“You have the right to remain silent. Anything you say may be used against you in a court of law. You have the right to an attorney…” You have probably heard this recitation on legal procedural TV shows dozens (or hundreds) of times. This is called the “Miranda” warning. The purpose is to give potential criminal defendants an understanding of their rights. It was named after the Supreme Court case that mandated that law enforcement give this announcement before questioning defendants.
Florida Miranda Requirements
Florida law requires that police give the Miranda warning when a defendant is arrested or taken into custody. It is such an important requirement, in fact, that any information admitted by the defendant before the Miranda warning is given may not be admissible in court. However, there are some exceptions to this general rule.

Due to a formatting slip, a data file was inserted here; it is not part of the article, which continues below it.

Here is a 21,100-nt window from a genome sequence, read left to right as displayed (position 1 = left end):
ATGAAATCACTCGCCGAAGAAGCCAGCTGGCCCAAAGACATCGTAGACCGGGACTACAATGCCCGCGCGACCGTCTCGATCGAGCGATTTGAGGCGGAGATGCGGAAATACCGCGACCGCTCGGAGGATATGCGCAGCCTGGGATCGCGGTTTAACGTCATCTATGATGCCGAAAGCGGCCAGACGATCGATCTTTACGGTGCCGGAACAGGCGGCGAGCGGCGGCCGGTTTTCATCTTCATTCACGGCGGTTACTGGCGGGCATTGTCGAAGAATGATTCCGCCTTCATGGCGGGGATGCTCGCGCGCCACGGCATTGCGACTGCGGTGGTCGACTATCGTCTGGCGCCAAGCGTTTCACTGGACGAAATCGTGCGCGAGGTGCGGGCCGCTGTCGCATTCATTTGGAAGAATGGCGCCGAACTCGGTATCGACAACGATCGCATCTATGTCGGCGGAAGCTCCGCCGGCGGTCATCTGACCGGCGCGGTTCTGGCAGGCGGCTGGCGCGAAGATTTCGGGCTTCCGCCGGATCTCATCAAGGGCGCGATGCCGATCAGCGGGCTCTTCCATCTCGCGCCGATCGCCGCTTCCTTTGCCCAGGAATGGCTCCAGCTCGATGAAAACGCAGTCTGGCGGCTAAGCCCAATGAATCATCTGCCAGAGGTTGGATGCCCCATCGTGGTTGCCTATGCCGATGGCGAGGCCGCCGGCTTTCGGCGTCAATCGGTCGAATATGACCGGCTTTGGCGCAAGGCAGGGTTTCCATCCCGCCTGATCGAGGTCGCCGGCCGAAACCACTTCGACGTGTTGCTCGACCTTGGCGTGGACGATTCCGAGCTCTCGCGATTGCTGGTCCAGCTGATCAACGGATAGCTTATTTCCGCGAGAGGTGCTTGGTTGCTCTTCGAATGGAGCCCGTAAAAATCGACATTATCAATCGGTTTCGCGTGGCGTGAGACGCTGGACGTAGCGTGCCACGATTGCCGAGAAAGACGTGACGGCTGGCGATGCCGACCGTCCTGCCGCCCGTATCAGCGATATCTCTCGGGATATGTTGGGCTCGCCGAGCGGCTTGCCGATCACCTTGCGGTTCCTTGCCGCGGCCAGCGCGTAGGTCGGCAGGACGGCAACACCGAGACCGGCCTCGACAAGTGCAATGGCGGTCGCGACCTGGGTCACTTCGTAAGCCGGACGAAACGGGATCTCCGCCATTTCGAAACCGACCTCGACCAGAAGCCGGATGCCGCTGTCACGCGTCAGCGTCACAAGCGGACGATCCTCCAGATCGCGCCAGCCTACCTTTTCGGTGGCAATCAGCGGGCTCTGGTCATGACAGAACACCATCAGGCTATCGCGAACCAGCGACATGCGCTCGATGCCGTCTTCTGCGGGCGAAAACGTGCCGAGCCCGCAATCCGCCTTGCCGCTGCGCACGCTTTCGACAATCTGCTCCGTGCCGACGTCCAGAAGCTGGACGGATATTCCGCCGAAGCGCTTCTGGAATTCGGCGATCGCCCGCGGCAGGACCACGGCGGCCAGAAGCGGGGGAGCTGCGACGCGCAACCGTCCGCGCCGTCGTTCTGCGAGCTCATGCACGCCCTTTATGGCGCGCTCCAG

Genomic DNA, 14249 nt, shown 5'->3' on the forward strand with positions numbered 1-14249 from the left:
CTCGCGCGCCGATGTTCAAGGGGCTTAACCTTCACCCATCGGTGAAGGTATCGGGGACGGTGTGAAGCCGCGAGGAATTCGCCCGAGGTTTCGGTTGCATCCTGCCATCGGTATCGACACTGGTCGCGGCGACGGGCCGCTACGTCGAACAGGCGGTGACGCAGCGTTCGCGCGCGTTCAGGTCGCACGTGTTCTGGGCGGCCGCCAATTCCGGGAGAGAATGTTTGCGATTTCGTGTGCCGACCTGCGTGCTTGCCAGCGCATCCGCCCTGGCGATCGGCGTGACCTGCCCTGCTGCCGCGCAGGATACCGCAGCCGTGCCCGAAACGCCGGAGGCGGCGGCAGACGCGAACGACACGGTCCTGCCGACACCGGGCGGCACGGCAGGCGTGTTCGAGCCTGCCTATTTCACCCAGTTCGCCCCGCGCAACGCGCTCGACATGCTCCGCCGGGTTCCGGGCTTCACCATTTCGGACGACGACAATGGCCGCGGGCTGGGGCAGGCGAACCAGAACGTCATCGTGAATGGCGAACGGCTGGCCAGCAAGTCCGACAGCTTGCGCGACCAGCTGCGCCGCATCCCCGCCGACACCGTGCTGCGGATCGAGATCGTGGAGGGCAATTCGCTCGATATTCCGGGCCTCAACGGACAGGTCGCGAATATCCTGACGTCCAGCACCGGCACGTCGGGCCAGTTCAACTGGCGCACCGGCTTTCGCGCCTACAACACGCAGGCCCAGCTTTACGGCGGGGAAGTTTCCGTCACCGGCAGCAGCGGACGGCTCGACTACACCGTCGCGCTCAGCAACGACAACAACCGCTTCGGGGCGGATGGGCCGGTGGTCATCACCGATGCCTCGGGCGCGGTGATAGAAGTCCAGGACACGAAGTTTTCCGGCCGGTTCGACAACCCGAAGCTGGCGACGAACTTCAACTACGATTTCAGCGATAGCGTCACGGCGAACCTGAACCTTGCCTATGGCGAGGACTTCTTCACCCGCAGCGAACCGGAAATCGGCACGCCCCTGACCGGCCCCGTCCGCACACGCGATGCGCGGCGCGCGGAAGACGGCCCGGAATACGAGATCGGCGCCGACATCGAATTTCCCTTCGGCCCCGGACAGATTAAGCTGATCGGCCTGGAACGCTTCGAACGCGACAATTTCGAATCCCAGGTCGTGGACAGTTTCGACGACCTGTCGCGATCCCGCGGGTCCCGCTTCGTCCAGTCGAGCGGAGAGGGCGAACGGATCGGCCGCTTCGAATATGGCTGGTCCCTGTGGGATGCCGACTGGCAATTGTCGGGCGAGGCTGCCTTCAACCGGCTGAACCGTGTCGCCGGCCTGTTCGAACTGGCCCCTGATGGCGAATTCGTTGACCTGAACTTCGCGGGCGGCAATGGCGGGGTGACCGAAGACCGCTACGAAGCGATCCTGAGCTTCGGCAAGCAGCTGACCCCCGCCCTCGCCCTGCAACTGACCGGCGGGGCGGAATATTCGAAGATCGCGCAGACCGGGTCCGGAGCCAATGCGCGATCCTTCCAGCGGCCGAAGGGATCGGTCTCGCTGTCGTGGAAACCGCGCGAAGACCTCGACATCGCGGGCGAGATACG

Initially, Miranda warnings only need to be given to potential defendants after someone is taken into custody. So if the police stop you on the street and ask you questions – and you are free to leave at any time – they do not need to give you the warning. However, if you are arrested and brought into the station, then your Miranda rights need to be given to you before you are interrogated. Keep in mind that this does not necessarily apply to statements that you make voluntarily and without being asked.